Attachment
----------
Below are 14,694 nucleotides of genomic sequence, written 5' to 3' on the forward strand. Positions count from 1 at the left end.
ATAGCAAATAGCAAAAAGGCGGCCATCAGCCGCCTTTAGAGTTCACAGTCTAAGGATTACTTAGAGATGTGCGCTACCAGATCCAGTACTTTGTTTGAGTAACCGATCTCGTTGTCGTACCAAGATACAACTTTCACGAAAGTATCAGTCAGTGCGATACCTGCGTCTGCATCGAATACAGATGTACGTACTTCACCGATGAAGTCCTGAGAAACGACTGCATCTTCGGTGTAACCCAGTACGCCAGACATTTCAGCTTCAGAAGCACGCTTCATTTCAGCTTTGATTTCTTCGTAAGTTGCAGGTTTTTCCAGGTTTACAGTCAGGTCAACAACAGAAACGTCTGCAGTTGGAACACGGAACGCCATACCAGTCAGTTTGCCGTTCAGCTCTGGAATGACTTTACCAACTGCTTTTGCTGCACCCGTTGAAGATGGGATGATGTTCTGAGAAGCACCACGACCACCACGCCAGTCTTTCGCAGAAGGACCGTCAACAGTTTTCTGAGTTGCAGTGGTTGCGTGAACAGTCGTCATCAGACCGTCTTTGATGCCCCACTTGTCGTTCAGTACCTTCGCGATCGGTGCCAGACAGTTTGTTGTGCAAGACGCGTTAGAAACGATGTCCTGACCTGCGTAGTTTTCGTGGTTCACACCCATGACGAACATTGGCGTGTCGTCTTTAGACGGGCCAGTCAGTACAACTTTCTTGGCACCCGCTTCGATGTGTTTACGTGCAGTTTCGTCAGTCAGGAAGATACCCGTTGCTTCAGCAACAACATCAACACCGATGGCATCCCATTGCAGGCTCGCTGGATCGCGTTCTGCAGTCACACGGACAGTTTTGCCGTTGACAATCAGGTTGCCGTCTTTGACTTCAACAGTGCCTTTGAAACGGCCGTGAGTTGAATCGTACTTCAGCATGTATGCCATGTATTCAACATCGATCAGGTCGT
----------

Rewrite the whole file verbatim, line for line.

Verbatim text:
Below are 14,694 nucleotides of genomic sequence, written 5' to 3' on the forward strand. Positions count from 1 at the left end.
ATAGCAAATAGCAAAAAGGCGGCCATCAGCCGCCTTTAGAGTTCACAGTCTAAGGATTACTTAGAGATGTGCGCTACCAGATCCAGTACTTTGTTTGAGTAACCGATCTCGTTGTCGTACCAAGATACAACTTTCACGAAAGTATCAGTCAGTGCGATACCTGCGTCTGCATCGAATACAGATGTACGTACTTCACCGATGAAGTCCTGAGAAACGACTGCATCTTCGGTGTAACCCAGTACGCCAGACATTTCAGCTTCAGAAGCACGCTTCATTTCAGCTTTGATTTCTTCGTAAGTTGCAGGTTTTTCCAGGTTTACAGTCAGGTCAACAACAGAAACGTCTGCAGTTGGAACACGGAACGCCATACCAGTCAGTTTGCCGTTCAGCTCTGGAATGACTTTACCAACTGCTTTTGCTGCACCCGTTGAAGATGGGATGATGTTCTGAGAAGCACCACGACCACCACGCCAGTCTTTCGCAGAAGGACCGTCAACAGTTTTCTGAGTTGCAGTGGTTGCGTGAACAGTCGTCATCAGACCGTCTTTGATGCCCCACTTGTCGTTCAGTACCTTCGCGATCGGTGCCAGACAGTTTGTTGTGCAAGACGCGTTAGAAACGATGTCCTGACCTGCGTAGTTTTCGTGGTTCACACCCATGACGAACATTGGCGTGTCGTCTTTAGACGGGCCAGTCAGTACAACTTTCTTGGCACCCGCTTCGATGTGTTTACGTGCAGTTTCGTCAGTCAGGAAGATACCCGTTGCTTCAGCAACAACATCAACACCGATGGCATCCCATTGCAGGCTCGCTGGATCGCGTTCTGCAGTCACACGGACAGTTTTGCCGTTGACAATCAGGTTGCCGTCTTTGACTTCAACAGTGCCTTTGAAACGGCCGTGAGTTGAATCGTACTTCAGCATGTATGCCATGTATTCAACATCGATCAGGTCGT